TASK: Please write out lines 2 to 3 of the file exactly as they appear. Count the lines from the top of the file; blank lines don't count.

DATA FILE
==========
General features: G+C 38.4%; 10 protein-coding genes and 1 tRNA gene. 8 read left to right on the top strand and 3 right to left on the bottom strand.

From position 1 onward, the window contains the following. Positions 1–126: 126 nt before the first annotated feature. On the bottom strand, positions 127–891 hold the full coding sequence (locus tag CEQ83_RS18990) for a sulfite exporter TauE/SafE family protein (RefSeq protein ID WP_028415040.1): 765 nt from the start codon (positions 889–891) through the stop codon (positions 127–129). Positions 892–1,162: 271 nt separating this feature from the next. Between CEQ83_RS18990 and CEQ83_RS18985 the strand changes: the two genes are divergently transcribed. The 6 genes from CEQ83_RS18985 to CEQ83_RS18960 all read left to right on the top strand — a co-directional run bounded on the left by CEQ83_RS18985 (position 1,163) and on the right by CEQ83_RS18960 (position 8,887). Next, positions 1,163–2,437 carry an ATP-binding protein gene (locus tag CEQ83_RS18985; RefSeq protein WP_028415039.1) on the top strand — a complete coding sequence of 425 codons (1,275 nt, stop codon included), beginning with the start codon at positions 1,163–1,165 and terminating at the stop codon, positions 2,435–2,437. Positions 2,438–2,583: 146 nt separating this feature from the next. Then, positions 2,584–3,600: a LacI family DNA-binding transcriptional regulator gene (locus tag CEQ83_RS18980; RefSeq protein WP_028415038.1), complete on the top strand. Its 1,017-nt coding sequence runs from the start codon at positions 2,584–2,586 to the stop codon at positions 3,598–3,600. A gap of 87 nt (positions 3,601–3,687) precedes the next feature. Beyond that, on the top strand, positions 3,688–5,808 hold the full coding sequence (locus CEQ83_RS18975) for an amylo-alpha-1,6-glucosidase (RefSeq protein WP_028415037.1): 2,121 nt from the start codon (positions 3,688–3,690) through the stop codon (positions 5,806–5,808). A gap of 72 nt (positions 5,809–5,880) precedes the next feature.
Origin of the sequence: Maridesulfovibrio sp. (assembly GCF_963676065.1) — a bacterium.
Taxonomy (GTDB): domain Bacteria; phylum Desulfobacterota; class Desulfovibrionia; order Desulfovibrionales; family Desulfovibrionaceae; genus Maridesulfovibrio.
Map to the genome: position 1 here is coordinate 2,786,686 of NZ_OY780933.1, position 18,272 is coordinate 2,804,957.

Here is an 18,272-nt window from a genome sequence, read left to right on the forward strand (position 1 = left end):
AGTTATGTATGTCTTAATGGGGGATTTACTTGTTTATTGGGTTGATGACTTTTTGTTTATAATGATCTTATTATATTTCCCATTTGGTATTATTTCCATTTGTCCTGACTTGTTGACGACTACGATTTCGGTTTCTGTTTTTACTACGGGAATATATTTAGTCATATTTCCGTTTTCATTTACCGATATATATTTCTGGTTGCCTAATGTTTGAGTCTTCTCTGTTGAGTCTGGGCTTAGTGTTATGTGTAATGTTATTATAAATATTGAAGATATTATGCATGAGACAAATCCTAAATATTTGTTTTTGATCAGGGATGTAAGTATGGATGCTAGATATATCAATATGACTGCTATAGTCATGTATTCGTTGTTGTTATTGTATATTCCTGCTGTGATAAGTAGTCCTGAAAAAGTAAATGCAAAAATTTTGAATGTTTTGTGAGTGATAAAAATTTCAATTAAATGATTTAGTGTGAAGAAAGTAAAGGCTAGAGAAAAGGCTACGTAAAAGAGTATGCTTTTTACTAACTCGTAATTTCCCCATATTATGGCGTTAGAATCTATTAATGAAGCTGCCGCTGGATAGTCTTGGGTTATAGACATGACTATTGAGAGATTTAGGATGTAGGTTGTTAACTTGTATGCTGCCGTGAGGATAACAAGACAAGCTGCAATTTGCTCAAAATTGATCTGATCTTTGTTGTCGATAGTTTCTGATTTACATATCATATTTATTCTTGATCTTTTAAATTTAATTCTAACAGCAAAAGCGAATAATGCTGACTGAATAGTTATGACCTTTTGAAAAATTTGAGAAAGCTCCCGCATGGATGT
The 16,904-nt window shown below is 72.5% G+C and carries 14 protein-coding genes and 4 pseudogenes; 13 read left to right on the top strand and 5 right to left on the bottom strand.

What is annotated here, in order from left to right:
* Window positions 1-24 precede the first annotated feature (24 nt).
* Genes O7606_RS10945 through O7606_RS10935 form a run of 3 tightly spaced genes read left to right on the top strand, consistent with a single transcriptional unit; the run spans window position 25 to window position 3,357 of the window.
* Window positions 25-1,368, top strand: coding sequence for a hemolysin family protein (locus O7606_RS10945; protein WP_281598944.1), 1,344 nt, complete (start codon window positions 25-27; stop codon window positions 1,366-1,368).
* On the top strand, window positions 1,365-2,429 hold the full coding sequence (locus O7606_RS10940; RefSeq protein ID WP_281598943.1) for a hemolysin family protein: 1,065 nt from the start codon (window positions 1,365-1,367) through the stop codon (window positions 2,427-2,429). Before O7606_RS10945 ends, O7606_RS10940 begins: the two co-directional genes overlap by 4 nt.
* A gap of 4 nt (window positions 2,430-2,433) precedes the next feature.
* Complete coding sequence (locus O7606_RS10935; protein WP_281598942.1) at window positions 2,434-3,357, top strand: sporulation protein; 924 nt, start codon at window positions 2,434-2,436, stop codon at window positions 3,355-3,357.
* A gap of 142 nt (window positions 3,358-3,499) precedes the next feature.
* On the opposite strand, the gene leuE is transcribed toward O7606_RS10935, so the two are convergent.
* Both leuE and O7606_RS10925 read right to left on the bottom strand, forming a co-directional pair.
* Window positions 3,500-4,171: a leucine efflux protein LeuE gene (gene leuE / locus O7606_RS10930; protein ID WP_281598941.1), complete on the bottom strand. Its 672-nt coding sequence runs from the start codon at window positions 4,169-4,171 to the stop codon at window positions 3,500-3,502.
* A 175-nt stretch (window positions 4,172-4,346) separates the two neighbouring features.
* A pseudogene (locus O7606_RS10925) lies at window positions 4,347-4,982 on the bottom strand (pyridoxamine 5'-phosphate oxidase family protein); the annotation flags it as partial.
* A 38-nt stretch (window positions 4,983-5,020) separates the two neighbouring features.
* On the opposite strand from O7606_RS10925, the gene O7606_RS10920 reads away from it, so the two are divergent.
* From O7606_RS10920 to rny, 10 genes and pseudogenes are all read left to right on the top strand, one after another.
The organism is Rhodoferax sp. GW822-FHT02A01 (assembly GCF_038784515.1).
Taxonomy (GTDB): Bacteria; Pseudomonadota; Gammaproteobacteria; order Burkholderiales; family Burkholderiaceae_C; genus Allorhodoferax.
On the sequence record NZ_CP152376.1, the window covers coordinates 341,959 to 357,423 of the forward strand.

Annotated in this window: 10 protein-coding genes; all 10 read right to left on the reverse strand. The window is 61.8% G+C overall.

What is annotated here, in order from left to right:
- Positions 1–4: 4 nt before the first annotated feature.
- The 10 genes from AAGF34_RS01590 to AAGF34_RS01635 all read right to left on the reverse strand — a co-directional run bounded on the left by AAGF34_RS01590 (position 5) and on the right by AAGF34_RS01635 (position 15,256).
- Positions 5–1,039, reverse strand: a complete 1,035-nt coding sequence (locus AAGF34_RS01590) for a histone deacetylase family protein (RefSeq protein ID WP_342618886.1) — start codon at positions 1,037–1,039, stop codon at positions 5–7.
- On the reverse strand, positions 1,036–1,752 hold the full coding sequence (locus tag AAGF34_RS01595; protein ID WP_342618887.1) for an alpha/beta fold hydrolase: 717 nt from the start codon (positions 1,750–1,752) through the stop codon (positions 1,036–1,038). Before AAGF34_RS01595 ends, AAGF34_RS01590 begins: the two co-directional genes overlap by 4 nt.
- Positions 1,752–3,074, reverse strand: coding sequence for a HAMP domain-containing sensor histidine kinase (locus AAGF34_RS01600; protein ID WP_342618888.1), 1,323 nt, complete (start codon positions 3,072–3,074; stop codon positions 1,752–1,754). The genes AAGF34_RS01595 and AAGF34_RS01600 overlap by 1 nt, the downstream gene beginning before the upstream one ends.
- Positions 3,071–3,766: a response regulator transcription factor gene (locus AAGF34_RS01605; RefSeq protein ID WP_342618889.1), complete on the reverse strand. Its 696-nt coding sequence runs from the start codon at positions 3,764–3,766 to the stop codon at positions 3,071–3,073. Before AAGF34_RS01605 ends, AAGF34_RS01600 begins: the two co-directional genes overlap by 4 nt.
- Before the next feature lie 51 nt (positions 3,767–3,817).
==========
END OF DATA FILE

From position 1 onward, the window contains the following. Positions 1–126: 126 nt before the first annotated feature. On the bottom strand, positions 127–891 hold the full coding sequence (locus tag CEQ83_RS18990) for a sulfite exporter TauE/SafE family protein (RefSeq protein ID WP_028415040.1): 765 nt from the start codon (positions 889–891) through the stop codon (positions 127–129). Positions 892–1,162: 271 nt separating this feature from the next. Between CEQ83_RS18990 and CEQ83_RS18985 the strand changes: the two genes are divergently transcribed. The 6 genes from CEQ83_RS18985 to CEQ83_RS18960 all read left to right on the top strand — a co-directional run bounded on the left by CEQ83_RS18985 (position 1,163) and on the right by CEQ83_RS18960 (position 8,887). Next, positions 1,163–2,437 carry an ATP-binding protein gene (locus tag CEQ83_RS18985; RefSeq protein WP_028415039.1) on the top strand — a complete coding sequence of 425 codons (1,275 nt, stop codon included), beginning with the start codon at positions 1,163–1,165 and terminating at the stop codon, positions 2,435–2,437. Positions 2,438–2,583: 146 nt separating this feature from the next. Then, positions 2,584–3,600: a LacI family DNA-binding transcriptional regulator gene (locus tag CEQ83_RS18980; RefSeq protein WP_028415038.1), complete on the top strand. Its 1,017-nt coding sequence runs from the start codon at positions 2,584–2,586 to the stop codon at positions 3,598–3,600. A gap of 87 nt (positions 3,601–3,687) precedes the next feature. Beyond that, on the top strand, positions 3,688–5,808 hold the full coding sequence (locus CEQ83_RS18975) for an amylo-alpha-1,6-glucosidase (RefSeq protein WP_028415037.1): 2,121 nt from the start codon (positions 3,688–3,690) through the stop codon (positions 5,806–5,808). A gap of 72 nt (positions 5,809–5,880) precedes the next feature.
Origin of the sequence: Maridesulfovibrio sp. (assembly GCF_963676065.1) — a bacterium.